Recall that last November the 2nd Circuit upheld a New York law requiring those who want to carry handguns to show “a special need for self-protection.”
There is an underlying problem with this. The Federal Constitution does not allow the Federal government to decide the purposes for which it will permit citizens to “keep and bear arms.” The Constitution requires the Federal government not to infringe citizens’ right to keep and to bear, period. There is no “except for when the government deems otherwise” caveat; the clause reads the right of the people to keep and bear Arms, shall not be infringed.
This also is clear from the authors’ understanding of the terms of relevance here: from the 10th edition of Johnson’s Dictionary we have: Infringe: 1. To violate; to break laws or contracts. 2. To destroy; to hinder. That definition has not changed much, if at all, in the intervening more than one hundred years since the Constitution was written.
Additionally, the right to keep must mean the right to bear anywhere, else the keeping has no import. Moreover, the right to bear is as explicitly stated in the Clause as is the right to keep, and that right has no limit on where stated, and so there is no limit.
On top of that, in A well regulated Militia, being necessary to the security of a free State, “State” refers to the constituent States of the United States, not to the United States itself. Again, the Federal government has no say.
Finally, Heller and McDonald made explicit the extension of these 2nd Amendment clauses to the inside of the individual States—all of them.
It should be clear, then, even to a New York-based 2nd Circuit, that the government has nothing to say on the purpose a private citizen, of any State or of the United States, might have for possessing or carrying about his privately owned weapon. Indeed, as Judge Richard Posner of the 7th Circuit notes, a citizen’s need can be acute everywhere, and with particular reference to “a special need for self-protection,” Posner had this in his opinion in Moore v. Madigan:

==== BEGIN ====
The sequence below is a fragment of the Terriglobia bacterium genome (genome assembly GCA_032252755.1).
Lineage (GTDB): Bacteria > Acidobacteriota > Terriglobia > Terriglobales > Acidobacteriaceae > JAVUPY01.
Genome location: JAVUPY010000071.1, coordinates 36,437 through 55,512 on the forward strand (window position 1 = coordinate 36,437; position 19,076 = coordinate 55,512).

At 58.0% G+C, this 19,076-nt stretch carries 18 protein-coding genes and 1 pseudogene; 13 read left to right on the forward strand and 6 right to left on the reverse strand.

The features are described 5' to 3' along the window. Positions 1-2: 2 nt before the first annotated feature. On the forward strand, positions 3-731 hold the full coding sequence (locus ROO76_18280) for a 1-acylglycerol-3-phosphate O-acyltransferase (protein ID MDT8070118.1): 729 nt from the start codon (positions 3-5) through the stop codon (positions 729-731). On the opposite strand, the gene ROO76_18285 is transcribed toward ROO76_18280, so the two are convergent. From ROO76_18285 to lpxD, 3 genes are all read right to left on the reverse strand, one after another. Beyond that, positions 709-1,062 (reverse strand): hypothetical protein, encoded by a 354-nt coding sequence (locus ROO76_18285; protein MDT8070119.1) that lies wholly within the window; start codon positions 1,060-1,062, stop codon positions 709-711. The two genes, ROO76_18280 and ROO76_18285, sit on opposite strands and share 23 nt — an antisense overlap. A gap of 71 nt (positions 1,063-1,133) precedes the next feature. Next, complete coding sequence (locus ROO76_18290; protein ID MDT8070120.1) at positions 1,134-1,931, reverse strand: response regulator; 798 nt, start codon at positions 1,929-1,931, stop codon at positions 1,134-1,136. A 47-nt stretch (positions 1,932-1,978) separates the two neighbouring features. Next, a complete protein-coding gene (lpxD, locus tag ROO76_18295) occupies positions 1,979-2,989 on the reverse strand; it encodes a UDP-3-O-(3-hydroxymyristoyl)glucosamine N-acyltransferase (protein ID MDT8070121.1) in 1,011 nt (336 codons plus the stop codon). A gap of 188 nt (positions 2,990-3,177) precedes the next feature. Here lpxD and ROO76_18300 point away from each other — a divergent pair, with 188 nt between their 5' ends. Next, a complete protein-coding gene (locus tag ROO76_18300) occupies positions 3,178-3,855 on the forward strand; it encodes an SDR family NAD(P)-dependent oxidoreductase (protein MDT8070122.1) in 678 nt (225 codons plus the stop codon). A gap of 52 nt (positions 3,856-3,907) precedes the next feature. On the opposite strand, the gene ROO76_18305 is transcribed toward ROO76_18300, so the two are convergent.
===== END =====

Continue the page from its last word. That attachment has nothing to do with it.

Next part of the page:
Twenty-first century Illinois has no hostile Indians. But a Chicagoan is a good deal more likely to be attacked on a sidewalk in a rough neighborhood than in his apartment on the 35th floor of the Park Tower. A woman who is being stalked or has obtained a protective order against a violent ex-husband is more vulnerable to being attacked while walking to or from her home than when inside. She has a stronger self-defense claim to be allowed to carry a gun in public than the resident of a fancy apartment building (complete with doorman) has a claim to sleep with a loaded gun under her mattress.
It’s certainly true that some reasonable State-level (but not Federal) limits on the where might be applied. It’s reasonable, for instance, to uphold the right of a private business owner to bar weapons from his establishment. It’s reasonable for a State to bar private citizens’ weapons from a courtroom. It’s reasonable for a State to bar the bearing anywhere (and so to bar the keeping) by those convicted of violent crimes. It’s reasonable for a State to bar the bearing in public by any other citizen absent that citizen’s possession of a license demonstrating his understanding of the handling and maintenance of his weapon.
But there’s very little else that a government might do to inhibit those 2nd Amendment rights.